FIG. 7 is an exemplary gas flow diagram in accordance with a preferred method of depositing ultrathin graded dielectric layers.
FIG. 8 is a theoretical reverse Auger profile of a graded dielectric layer constructed in accordance with a preferred embodiment.
FIG. 9 is a schematic cross-section of a wire and contact formed in a dual damascene trench and via, respectively, including barrier and metal layers.
FIG. 10 is an enlarged view of the section 10-10 in FIG. 9, illustrating a graded transition layer formed between the barrier and metal layers.
FIG. 11 is a theoretical Auger profile of a graded barrier-to-metal transition region, constructed in accordance with a preferred embodiment.
FIG. 12 is an exemplary gas flow diagram in accordance with one embodiment for depositing graded conductive layers.
 Although described in the context of graded gate dielectric layers in an integrated transistor stack and graded transitions from barrier to metal layers, the skilled artisan will readily find application for the principals disclosed here in a number of other contexts. The processes and layer structures disclosed herein have particular utility where extremely thin layers are desired with tailored concentrations of impurities through the thickness of the layer.
 It is often desirable to provide a graded or otherwise varying composition through the thickness of a film in an integrated circuit. Sharp boundaries between different layers can disadvantageously demonstrate poor adhesion, undesirable electrical qualities, lack of process control, etc.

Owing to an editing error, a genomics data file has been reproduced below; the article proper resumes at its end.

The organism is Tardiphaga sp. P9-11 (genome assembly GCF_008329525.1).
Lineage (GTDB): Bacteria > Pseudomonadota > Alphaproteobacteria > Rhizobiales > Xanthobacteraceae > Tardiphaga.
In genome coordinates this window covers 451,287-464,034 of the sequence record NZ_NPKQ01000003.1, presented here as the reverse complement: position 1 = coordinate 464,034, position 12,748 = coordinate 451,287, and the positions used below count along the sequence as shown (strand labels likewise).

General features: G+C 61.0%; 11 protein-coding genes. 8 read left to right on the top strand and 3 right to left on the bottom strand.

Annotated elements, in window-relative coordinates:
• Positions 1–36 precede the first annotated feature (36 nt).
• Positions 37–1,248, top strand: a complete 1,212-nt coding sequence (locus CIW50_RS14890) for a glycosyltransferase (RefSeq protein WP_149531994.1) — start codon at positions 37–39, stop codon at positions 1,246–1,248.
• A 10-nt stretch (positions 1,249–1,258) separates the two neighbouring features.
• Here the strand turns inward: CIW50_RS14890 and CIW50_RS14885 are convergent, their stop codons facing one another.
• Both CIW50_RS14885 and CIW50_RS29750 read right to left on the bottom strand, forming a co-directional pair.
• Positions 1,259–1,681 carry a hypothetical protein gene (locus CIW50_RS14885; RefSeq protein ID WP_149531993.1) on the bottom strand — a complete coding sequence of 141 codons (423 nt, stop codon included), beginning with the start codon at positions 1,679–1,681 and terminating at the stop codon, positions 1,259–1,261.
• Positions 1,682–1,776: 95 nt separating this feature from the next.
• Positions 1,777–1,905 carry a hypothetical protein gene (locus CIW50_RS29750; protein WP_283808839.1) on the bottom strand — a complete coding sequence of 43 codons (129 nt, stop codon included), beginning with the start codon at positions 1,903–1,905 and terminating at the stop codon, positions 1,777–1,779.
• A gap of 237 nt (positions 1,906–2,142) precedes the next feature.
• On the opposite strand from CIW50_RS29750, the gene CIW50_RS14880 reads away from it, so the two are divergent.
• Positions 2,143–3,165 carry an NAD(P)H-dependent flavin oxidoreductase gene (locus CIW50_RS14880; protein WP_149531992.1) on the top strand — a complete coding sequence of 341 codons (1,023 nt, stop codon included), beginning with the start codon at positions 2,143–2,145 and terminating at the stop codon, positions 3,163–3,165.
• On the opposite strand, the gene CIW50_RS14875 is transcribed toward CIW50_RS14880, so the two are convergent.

For very thin films, for example thinner than 10 nm, it is very difficult to realize precisely tailored profiles with conventional fabrication methods. The preferred embodiments, however, employ atomic layer deposition (ALD), which facilitates the formation of thin films monolayer by monolayer. Indeed, control exists on a smaller than monolayer scale, due to steric hindrance of bulky source chemical molecules producing less than one monolayer per cycle. The capability of layering atomically thin monolayers enables forming more precise concentration gradients from the lower surface (e.g., gate oxide/Si substrate interface) to the upper surface (e.g., gate electrode/gate dielectric interface).
 Accordingly, the preferred embodiments provide methods of more precisely tailoring impurity content in thin layers formed within integrated circuits. The illustrated embodiments described below thus include methods of building up a thin film in discrete steps of monolayers of material and are thus species of atomic layer deposition (ALD). The composition of each discrete layer can be tailored by selectively introducing the desired chemistry for each monolayer to be deposited. For example, by means of ALD, a particular combination of introduced gases react with, deposit or adsorb upon the workpiece until, by the nature of the deposition chemistry itself, the process self-terminates. Regardless of the length of exposure, the process gases do not contribute further to the deposition. To deposit subsequent monolayers, different chemical combinations are introduced in the process chamber such as will react with or adsorb upon the previously formed monolayer. Desirably, the second chemistry or a subsequent chemistry forms another monolayer, also in a self-limiting manner. These self-limiting monolayers are alternated as many times as desired to form a film of suitable thickness.